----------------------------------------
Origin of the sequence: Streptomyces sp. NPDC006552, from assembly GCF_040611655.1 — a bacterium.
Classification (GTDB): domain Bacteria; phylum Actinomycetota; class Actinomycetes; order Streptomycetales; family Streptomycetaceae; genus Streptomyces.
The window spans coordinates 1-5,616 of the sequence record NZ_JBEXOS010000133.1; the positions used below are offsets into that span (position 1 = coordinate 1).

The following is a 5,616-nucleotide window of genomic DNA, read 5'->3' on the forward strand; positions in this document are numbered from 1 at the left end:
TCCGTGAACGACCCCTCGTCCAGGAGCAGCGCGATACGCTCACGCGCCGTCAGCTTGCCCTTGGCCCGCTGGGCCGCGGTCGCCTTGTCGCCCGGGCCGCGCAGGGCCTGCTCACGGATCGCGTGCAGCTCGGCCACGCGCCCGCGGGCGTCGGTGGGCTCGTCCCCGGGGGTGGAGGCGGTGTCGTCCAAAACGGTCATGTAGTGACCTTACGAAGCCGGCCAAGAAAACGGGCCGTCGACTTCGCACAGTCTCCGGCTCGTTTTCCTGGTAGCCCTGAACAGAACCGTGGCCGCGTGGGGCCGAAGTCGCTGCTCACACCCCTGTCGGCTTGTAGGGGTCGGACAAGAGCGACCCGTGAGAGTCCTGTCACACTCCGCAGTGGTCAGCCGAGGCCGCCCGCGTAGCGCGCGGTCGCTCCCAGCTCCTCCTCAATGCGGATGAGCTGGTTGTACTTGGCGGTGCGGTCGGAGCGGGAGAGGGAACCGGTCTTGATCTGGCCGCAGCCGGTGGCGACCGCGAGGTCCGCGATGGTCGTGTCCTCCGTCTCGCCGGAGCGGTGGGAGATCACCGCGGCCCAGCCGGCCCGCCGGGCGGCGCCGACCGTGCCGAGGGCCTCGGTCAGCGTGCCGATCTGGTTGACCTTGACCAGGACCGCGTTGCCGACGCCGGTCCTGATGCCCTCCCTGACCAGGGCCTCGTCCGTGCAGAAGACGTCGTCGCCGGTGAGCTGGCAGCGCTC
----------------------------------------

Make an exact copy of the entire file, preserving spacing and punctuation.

Origin of the sequence: Streptomyces sp. NPDC006552, from assembly GCF_040611655.1 — a bacterium.
Classification (GTDB): domain Bacteria; phylum Actinomycetota; class Actinomycetes; order Streptomycetales; family Streptomycetaceae; genus Streptomyces.
The window spans coordinates 1-5,616 of the sequence record NZ_JBEXOS010000133.1; the positions used below are offsets into that span (position 1 = coordinate 1).

The following is a 5,616-nucleotide window of genomic DNA, read 5'->3' on the forward strand; positions in this document are numbered from 1 at the left end:
TCCGTGAACGACCCCTCGTCCAGGAGCAGCGCGATACGCTCACGCGCCGTCAGCTTGCCCTTGGCCCGCTGGGCCGCGGTCGCCTTGTCGCCCGGGCCGCGCAGGGCCTGCTCACGGATCGCGTGCAGCTCGGCCACGCGCCCGCGGGCGTCGGTGGGCTCGTCCCCGGGGGTGGAGGCGGTGTCGTCCAAAACGGTCATGTAGTGACCTTACGAAGCCGGCCAAGAAAACGGGCCGTCGACTTCGCACAGTCTCCGGCTCGTTTTCCTGGTAGCCCTGAACAGAACCGTGGCCGCGTGGGGCCGAAGTCGCTGCTCACACCCCTGTCGGCTTGTAGGGGTCGGACAAGAGCGACCCGTGAGAGTCCTGTCACACTCCGCAGTGGTCAGCCGAGGCCGCCCGCGTAGCGCGCGGTCGCTCCCAGCTCCTCCTCAATGCGGATGAGCTGGTTGTACTTGGCGGTGCGGTCGGAGCGGGAGAGGGAACCGGTCTTGATCTGGCCGCAGCCGGTGGCGACCGCGAGGTCCGCGATGGTCGTGTCCTCCGTCTCGCCGGAGCGGTGGGAGATCACCGCGGCCCAGCCGGCCCGCCGGGCGGCGCCGACCGTGCCGAGGGCCTCGGTCAGCGTGCCGATCTGGTTGACCTTGACCAGGACCGCGTTGCCGACGCCGGTCCTGATGCCCTCCCTGACCAGGGCCTCGTCCGTGCAGAAGACGTCGTCGCCGGTGAGCTGGCAGCGCTC